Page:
Regulation of metabolism and inflammation in liver and

Transcription

Regulation of metabolism and inflammation in liver and
Regulation of metabolism and inflammation in
liver and skeletal muscle
Akademisk avhandling
som för avläggande av medicine doktorsexamen vid Sahlgrenska Akademin vid Göteborgs
universitet kommer att offentligen försvaras i hörsal Arvid Carlsson, Academicum,
Medicinaregatan 3, Göteborg
Fredagen den 8 mars 2013, kl 9.00
av
Annika Nerstedt
Fakultetsopponent: Professor Anna Krook,
Institutionen för fysiologi och farmakologi, Karolinska Institutet, Stockholm
Avhandlingen baseras på följande arbeten:
I.
Vieira E, Nilsson EC, Nerstedt A, Ormestad M, Long YC, Garcia-Roves PM, Zierath
JR, Mahlapuu M. Relationship between AMPK and the transcriptional balance of
clock-related genes in skeletal muscle. Am J Physiol Endocrinol Metab. 2008
Nov;295(5):E1032-7.
II.
Nerstedt A, Johansson A, Andersson CX, Cansby E, Smith U, Mahlapuu M. AMPactivated protein kinase inhibits IL-6-stimulated inflammatory response in
human liver cells by suppressing phosphorylation of signal transducer and
activator of transcription 3 (STAT3). Diabetologia. 2010 Nov;53(11):2406-16.
III. Nerstedt A, Cansby E, Amrutkar M, Smith U, Mahlapuu M. Pharmacological
activation of AMPK suppresses inflammatory response evoked by IL-6 signaling
in mouse liver and human hepatocytes. Manuscript.
IV.
Nerstedt A, Cansby E, Andersson CX, Laakso M, Stančáková A, Blüher M, Smith U,
Mahlapuu M. Serine/threonine protein kinase 25 (STK25): a novel negative
regulator of lipid and glucose metabolism in rodent and human skeletal muscle.
Diabetologia. 2012 Jun;55(6):1797-807
Regulation of metabolism and inflammation in liver and skeletal muscle
Annika Nerstedt
The Lundberg Laboratory for Diabetes Research
The Sahlgrenska Academy at University of Gothenburg, Sweden
Type 2 diabetes (T2D) is a complex metabolic disorder characterised by hyperinsulinaemia,
hyperglycaemia and dyslipidaemia. Obesity is the major risk factor for development of insulin
resistance, a main predictor of T2D. Recent evidence indicates that nutrient excess and obesity lead to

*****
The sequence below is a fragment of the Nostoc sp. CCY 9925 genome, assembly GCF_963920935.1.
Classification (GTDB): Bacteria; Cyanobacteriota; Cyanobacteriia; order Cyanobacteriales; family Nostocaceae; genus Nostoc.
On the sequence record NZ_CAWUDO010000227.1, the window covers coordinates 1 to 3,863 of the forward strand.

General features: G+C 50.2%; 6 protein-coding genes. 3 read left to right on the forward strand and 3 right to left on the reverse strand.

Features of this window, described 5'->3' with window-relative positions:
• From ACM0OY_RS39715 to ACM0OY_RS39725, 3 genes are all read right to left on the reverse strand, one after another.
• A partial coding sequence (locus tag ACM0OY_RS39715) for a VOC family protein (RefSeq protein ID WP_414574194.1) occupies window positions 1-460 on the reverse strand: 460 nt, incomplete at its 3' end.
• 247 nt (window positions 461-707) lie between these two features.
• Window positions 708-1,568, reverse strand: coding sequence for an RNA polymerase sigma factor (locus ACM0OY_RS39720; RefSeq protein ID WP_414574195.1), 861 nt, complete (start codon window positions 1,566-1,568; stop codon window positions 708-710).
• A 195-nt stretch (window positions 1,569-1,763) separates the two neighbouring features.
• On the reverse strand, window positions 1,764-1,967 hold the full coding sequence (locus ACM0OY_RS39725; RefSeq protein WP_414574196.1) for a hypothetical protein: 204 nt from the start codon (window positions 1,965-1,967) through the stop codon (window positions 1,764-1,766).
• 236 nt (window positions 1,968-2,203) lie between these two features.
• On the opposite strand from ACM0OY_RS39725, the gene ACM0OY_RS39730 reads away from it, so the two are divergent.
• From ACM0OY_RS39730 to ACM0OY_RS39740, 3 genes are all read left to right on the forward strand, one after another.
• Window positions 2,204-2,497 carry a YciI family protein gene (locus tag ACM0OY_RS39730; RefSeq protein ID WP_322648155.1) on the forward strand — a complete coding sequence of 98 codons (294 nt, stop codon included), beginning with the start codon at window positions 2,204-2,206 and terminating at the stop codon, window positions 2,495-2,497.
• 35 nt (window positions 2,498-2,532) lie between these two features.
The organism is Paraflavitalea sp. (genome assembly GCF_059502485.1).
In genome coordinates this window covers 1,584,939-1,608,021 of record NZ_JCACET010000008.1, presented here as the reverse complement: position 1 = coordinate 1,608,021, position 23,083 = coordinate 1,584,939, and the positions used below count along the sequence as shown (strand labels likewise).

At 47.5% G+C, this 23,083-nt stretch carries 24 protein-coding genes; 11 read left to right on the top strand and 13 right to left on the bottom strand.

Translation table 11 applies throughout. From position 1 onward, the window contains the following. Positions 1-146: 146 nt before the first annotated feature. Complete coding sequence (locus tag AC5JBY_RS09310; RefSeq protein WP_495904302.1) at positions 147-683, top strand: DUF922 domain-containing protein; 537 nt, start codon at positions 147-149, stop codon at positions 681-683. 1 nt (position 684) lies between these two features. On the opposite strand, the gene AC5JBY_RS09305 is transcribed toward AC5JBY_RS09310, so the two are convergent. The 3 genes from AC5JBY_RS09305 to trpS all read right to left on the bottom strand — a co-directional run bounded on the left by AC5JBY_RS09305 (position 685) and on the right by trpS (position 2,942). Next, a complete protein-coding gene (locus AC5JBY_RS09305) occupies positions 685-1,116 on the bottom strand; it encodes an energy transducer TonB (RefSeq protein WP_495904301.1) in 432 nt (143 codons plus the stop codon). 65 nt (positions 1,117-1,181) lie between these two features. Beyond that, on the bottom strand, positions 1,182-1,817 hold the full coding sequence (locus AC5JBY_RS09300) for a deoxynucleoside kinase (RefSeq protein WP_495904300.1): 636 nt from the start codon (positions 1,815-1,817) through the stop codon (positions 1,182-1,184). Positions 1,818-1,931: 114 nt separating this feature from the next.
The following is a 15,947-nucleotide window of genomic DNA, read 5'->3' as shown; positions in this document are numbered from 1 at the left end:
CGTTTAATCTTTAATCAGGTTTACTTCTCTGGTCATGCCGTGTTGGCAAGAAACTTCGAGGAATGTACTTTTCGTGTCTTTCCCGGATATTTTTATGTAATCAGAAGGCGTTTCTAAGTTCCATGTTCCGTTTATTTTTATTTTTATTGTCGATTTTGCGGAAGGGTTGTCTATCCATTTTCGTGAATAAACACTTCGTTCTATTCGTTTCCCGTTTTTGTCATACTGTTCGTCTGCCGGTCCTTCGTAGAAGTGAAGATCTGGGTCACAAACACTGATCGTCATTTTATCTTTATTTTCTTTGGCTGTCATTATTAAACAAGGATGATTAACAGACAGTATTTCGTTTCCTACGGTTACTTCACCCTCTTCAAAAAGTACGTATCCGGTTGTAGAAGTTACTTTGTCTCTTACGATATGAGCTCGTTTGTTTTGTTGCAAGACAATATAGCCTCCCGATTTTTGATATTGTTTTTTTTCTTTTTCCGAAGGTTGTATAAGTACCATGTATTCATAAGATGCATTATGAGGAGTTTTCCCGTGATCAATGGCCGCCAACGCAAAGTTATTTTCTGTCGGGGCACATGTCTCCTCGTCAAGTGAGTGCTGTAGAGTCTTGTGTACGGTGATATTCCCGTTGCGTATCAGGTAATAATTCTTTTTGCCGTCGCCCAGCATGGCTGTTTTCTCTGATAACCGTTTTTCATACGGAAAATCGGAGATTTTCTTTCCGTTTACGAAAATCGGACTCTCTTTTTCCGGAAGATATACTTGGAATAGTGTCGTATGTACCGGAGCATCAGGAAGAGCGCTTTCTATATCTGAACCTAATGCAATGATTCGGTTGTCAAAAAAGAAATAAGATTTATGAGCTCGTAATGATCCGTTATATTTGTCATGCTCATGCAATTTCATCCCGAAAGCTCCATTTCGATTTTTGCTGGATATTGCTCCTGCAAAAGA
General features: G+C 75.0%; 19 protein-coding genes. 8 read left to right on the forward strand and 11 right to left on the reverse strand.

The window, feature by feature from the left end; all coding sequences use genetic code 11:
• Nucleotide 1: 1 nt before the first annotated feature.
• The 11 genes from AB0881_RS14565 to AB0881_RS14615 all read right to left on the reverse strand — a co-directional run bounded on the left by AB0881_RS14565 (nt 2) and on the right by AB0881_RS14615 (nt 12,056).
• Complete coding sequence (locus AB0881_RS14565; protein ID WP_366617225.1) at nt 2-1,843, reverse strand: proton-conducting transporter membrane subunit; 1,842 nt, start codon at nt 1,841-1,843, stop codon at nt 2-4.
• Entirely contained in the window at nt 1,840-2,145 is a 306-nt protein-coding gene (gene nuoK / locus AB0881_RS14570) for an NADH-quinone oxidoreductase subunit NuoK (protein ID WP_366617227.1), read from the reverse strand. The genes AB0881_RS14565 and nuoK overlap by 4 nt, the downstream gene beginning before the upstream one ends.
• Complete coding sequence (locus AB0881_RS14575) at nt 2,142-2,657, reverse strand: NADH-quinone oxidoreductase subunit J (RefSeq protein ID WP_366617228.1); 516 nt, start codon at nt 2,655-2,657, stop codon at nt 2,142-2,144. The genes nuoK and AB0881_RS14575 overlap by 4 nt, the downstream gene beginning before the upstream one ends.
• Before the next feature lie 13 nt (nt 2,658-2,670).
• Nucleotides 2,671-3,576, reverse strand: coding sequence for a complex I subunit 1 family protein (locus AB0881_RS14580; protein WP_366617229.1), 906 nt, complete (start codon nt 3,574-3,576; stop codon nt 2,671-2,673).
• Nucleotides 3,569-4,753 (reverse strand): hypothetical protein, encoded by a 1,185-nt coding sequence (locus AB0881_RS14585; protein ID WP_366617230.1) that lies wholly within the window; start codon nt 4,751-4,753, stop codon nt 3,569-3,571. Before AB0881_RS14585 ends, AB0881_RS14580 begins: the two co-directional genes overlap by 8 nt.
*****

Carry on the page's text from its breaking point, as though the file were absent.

chronic low-grade inflammation in metabolic tissues, which further promotes insulin resistance.
AMP-activated protein kinase (AMPK), a central regulator of energy homeostasis, increases insulin
sensitivity in liver and skeletal muscle and lowers the plasma glucose level, thus reverting the major
metabolic disturbances in T2D. Serine/threonine protein kinase 25 (STK25) was found to be
differentially expressed in skeletal muscle, comparing AMPKγ3 (Prkag3-/-) knockout mice to wildtype littermates, indicating a potential role for STK25 in regulation of energy homeostasis in skeletal
muscle.
In Paper I, genes regulating the circadian rhythm (Cry2, Nr1d1 and Bhlhb2) were shown to be
differentially expressed in skeletal muscle from wild-type mice treated with the AMPK agonist 5aminoimidazole-4-carboxamide ribonucleotide (AICAR), while they remained unaltered in AMPKγ3
knockout mice. Furthermore, the respiratory exchange ratio (RER) was elevated during the dark
period of observation in wild-type mice reflecting a diurnal shift in substrate utilisation from lipid
oxidation at daytime to carbohydrate utilisation during nighttime. However, no day/night shift in the
RER profile was observed in Prkag3-/- littermates. Thus, this study suggests that APMK, as a central
energy sensor, could be one important node linking energy metabolism to the circadian clock function.
In Papers II and III, the AMPK agonists, AICAR and metformin, are shown to markedly decrease the
expression of IL-6-induced serum amyloid A (SAA) cluster genes, haptoglobin and suppressor of
cytokine signalling 3 (SOCS3) in the human hepatocyte cell line HepG2. By repressing AMPK
activity with small interfering (si)RNA the inhibitory effect of AMPK on SAA expression by both
AICAR and metformin was reversed (Paper II), indicating that the effect of the agonists is mediated
by AMPK activation. Further, we show that AMPK interferes with IL-6 signalling by decreasing IL-6induced phosphorylation of Janus kinase 1 (JAK1), src homology 2 domain containing protein
tyrosine phosphatase 2 (SHP2) and signal transducer and activator of transcription 3 (STAT3) in
HepG2 cells (Papers II and III). In addition, pharmacological activation of AMPK was shown to
repress IL-6-induced inflammation in vivo by suppression of STAT3 activity in mouse liver (Paper
III). This suggests that AMPK is an important intracellular link between metabolic and inflammatory
pathways in liver.
In Paper IV we show that partial reduction of STK25 by siRNA increases uncoupling protein 3
(UCP3), glucose transporter 1 (GLUT1), GLUT4 and hexokinase 2 (HK2) in the rodent myoblast cell
line L6, both at mRNA and protein level. Correspondingly, the rates of palmitate oxidation and
insulin-stimulated glucose uptake were elevated after partial depletion of STK25. In conclusion, our
studies suggest a role of STK25 as a negative regulator of glucose and lipid metabolism in skeletal
muscle. Impaired glucose uptake and fatty acid metabolism by skeletal muscle is a hallmark of insulin
resistance, and therefore, STK25 could be an important new mediator to be evaluated for therapeutic
intervention in T2D and related complications.
Keywords: AMPK; IL-6; Inflammation; Liver; JAK1; STK25; Glucose metabolism; Lipid oxidation;
Skeletal muscle; Circadian clock; Type 2 diabetes
ISBN 978-91-628-8562-5
http://hdl.handle.net/2077/31713
Gothenburg 2013

Similar documents